Recently, York’s Canadian Writers in Person course and lecture series presented author Carrianne Leung reading from her debut novel The Wondrous Woo. Special correspondent Chris Cornish (BA Hons. ’04, MA ’09) sent the following report to YFile.
One afternoon by the third movie, I got annoyed. “These women are getting shafted,” I had said, pointing to the eye-batting peasant girl washing clothes in the brook. “If she hadn’t rescued her man from drowning, the show’d be over.”
Ba had leaned over and paused the video, something we never did (we never needed to; peeing could always wait). He had scratched at his chin and looked me in the eye. “One day, Miramar,” he said, “you should write these stories from the side of the women. Make the world know how powerful they are. Like you.”
from The Wondrous Woo
by Carrianne K. Y. Leung
Carrianne Leung believes that “home is not always a place of comfort but of eruptions, and sometimes violent eruptions.” Such an eruption happens early in her debut novel The Wondrous Woo, and the protagonist Miramar Woo needs to leave her home in suburban Scarborough to truly understand what it means to her. The author, who was shortlisted for the Toronto Book award, recently shared her thoughts about her novel with the Canadian Writers in Person series.
In the novel, Miramar goes on a hero’s journey, but one where the place is mundane rather than magical, the time period campy rather than epic, and the eventual return home not so much triumphant as restorative. Leung playfully employs elements of magic realism to highlight the schisms between internal and external realities. She binds Miramar’s everyday experience to a magical mishmash of fables and pop culture references (Pat Benatar, Madonna and Prince’s Purple Rain), elevating the ordinary to the epic. Her siblings magically develop “gifts” in math and music that are ironically stereotypical, while Miramar has imaginary Kung Fu battles in her apartment despite her outwardly meek appearance. The magic of these scenes makes the painful reality that much more real but also gives her a framework to work out her problems.
This is a story where space, time, and identity are inextricably linked. Partly based on Leung’s own experience in one of the first Chinese-Canadian families in Scarborough in the 1970s and 1980s, the novel explores “the hopefulness and despair of growing up as a racialized person in a suburban space at this time.” One of the only visible representations in Western culture then was the Calgon detergent commercial proclaiming the cleaning power of “ancient Chinese secrets” and before the demographics changed, the suburb was predominantly white. Links to Chinese culture were found in trips to the Golden Harvest Theatre at Dundas and Spadina and later renting VHS tapes of Hong Kong movies. Leung suggests that Miramar’s identity is cobbled together from these films and fables, the western popular culture, and her lived experience.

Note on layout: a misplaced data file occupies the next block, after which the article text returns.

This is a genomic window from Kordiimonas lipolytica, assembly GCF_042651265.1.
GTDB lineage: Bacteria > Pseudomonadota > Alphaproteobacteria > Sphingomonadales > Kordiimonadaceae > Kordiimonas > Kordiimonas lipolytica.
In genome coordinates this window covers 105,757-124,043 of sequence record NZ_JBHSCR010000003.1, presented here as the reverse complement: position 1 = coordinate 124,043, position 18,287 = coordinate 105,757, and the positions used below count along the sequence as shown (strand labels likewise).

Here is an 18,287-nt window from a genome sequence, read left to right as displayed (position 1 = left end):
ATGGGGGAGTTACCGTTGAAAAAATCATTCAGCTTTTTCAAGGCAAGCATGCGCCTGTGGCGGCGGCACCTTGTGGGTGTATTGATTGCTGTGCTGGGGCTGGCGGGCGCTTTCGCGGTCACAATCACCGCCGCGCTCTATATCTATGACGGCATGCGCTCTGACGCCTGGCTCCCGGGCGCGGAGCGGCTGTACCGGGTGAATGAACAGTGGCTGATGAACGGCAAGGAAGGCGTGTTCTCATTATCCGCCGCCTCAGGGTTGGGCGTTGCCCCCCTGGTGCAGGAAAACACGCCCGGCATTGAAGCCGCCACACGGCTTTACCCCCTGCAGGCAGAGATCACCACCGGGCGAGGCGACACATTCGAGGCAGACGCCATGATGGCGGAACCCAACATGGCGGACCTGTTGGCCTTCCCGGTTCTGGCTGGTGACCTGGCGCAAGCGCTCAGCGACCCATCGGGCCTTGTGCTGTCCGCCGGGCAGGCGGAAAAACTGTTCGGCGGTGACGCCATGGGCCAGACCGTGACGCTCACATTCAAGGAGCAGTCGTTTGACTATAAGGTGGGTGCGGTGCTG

Leung rejects the notion that there are two different worlds for her characters, one Chinese and one Canadian. Rather, “we exist in one body with seamless and jarring experiences, that both resonate sometimes, and deeply disrupt at other times, and that’s just called life. I start from the assumption that we all live in these spaces in hybridity,” she said. Likewise, Leung doesn’t feel the assumed pressure of being representative of Chinese-Canadian people. Though she is of that culture, she echoes the concern of Chimamanda Adichie who warns of the danger of the single story in her famous TED talk. Rather, there are a multitude of individual stories in a vast diaspora, and none of them should be taken as representative of the whole.
Leung also poses interesting questions about madness through Miramar’s mother and “Mouse”, characters haunted by history both personal and communal. Particularly in immigrant communities, “are people mad for responding to profound displacement, when they’re coming from pasts that were war torn, genocidal, impoverished? Are people of colour or indigenous folks crazy when they push back against conditions that leave them little space to breathe, to live, to sustain and imagine themselves? When is madness the response to the erasure of history and identity?” she asked.
Leung’s story is not quite autobiographical: although her protagonist grew up in the same time/place, went to the same university, and had the same job, the author claims Miramar is way cooler than she ever was and the story and other characters have major differences. Yet, one can’t help but wonder if Leung embodies one of the gifts bestowed on Miramar by her father, to show the power of one woman’s story.
The Canadian Writers in Person series of public readings at York University, which are free and open to the public, are also part of an introductory course on Canadian literature. It is sponsored in part by the Canada Council for the Arts. For a full schedule of upcoming writers this year, see the Sept. 15 issue of YFile.